Friday, May 2

Traveling Trabant in t-t- terrible trouble - François causes a scene with Revell's classic in 24th scale

Last month François Laloux built the very nice looking 1/48th scale Seasprite Kittyhawk  helicopter for us – and this month has has taken the new Revell kit of the much loved Trabant 601  Universal in 1/24th scale and beaten it up to within an inch of it’s life – see how he made this shiny model into a used and dilapidated wreck in today’s build review…
Kit type: injection moulded
Scale: 1/24
Part count: 150
Model by François Laloux
Revell model kits are available from all good toy and model retailers. For details visit, @RevellGermany or
The fun thing with Revell is its diversity. Looking though the catalogue earlier this year, the Trabant Universal looked like a cool project to try out all kinds of weathering techniques. When you think of this car, you can just picture it, abandoned somewhere in the back of a garden, behind a shed, right?  

You can be pretty quick about this kit: like all the new tool kits from Revell, the detail and fit of this one is just fantastic. Glue and paint, that’s all you need to build it into a great looking model.

From the Revell site this is how the (unmolested) Trabant looks - impressive enough...
The actual car is pretty basic; it has a tiny 600 cc, two cylinder, two-stroke engine and a Spartan interior – and Revell replicated it very nicely in this kit. So, straight out of the box, it looks really good.
For François, this kit was all about painting. With the body parts of the kit cleaned-up and the grill cut out, a coat of primer was sprayed on straight from the can. Next was a layer of Life Color “rust & dust” – that’s where something went wrong, but we’ll talk about that later on. A darker shade of this colour was put on, using a sponge. It’s an easy technique to get life into the kit. Next was a satin varnish to start the weathering part.

The weathering was obtained by using Worn Effect from AK Interactive, which can basically be used in the same way as the hairspray technique. To get larger paint chips, Maskol was put on the kit, using a sponge. 
The colour of the car was a mint green from Tamiya – and one door in orange - with a lighter shade on the top parts and a darker shade on the lower ones. After this, the Maskol was removed and with some water, the AK Worn Effect chips the paint. It’s very simple: the more water you use, the more paint gets off! With a toothpick, scratches are made on the paintwork. This could be from branches falling on the car, kids being bored or whatever you can come up with.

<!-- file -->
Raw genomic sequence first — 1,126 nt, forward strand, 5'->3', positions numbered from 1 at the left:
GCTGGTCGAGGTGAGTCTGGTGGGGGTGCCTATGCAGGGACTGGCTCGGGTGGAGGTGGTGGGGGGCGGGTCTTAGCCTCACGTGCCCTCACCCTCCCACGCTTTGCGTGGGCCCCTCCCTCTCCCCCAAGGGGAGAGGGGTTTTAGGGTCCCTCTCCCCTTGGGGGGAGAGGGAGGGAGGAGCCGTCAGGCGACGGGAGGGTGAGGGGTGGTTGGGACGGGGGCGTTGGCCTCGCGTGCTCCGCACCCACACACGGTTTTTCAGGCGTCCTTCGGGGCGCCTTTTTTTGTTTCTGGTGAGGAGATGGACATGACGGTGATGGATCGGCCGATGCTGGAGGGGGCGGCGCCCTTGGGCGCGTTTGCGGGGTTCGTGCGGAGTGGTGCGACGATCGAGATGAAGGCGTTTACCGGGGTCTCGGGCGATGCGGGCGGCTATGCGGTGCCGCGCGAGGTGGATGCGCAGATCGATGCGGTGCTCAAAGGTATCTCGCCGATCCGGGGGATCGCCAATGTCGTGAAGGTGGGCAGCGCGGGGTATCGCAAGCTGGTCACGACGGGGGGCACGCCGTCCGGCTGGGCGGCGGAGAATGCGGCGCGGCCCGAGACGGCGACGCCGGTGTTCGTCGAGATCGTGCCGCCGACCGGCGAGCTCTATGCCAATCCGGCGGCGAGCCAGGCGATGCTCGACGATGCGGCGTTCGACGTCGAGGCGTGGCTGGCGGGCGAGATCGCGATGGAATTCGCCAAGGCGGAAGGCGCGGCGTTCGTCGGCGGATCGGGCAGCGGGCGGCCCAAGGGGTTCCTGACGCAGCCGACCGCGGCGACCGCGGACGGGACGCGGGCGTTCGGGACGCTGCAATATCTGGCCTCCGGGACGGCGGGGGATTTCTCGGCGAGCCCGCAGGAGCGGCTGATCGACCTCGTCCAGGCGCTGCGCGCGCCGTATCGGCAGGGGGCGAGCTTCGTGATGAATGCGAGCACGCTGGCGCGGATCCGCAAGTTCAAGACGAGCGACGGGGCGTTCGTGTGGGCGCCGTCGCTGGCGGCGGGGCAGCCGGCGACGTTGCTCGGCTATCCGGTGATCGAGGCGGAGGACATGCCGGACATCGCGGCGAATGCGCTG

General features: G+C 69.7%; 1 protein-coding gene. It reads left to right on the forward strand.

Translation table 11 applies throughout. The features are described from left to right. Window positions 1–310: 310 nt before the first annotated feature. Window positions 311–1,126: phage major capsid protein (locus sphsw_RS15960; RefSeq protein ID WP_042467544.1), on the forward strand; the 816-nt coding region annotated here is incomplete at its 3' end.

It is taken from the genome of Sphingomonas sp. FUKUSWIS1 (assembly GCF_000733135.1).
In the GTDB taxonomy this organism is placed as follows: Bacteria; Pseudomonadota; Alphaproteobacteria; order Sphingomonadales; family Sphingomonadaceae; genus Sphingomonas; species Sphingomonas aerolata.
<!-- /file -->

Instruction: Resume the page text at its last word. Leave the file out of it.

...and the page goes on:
The inside of the car gets the same treatment. 
The engine compartment is just a treat: rust, dried up oil and grease, with tree leaves stuck everywhere. A very helpful product here was AK Interactive “Oil Streak”.
In order to get the vertical streaks from the years of rain and dirt, oil paints were used. The lower part of the body gets a black Vallejo wash.

The lines on the windows were obtained by using “European Dust” pigment from AK, thinned with Vallejo thinner. Dark green paint was used to imitate some moss growing in and out of the car.

The final part of the weathering was done by some micro-painting: using a very small brush painting tiny chips with liquid silver Vallejo. The diorama was made with a layer of clay, and Mini-Nature grass and flowers. Those products are really great and give a diorama that extra realistic detail. The shed is just some pieces of wood, but if you like ice-cream, using the sticks from a Magnum ice-cream is a great excuse to eat a lot of them! And…. Finished !  
Now, there is that thing that went wrong, right? When the little diorama was done, François showed it to some friends at our local model shop in Brussels. One of them originates from Poland and has seen many Trabants back home – the only ones I’ve seen were suspended on the stage of a U2 concert – and he told us that the Trabant was actually called a “plastic” car! The roof, trunk, hood, doors and bumpers were made from Duroplast, which was cotton waste and resin – so basically recycled materials.  This means that you can’t have any rust on them! Noooo !!
Now, to conclude: the Revell kit of this cool looking Cold War era car is great, it really is. The weathering products, paints and techniques: well, these all work as well as you can hope for; it is just a matter of not being afraid to experiment with them! The end result looks the part, but maybe next time, we’ll build a metal car… Hey, isn’t there an old MINI in the Revell catalogue?

François Laloux

A big thank you to Revell for providing us with the kit!
Revell model kits are available from all good toy and model retailers. For details visit, @RevellGermany or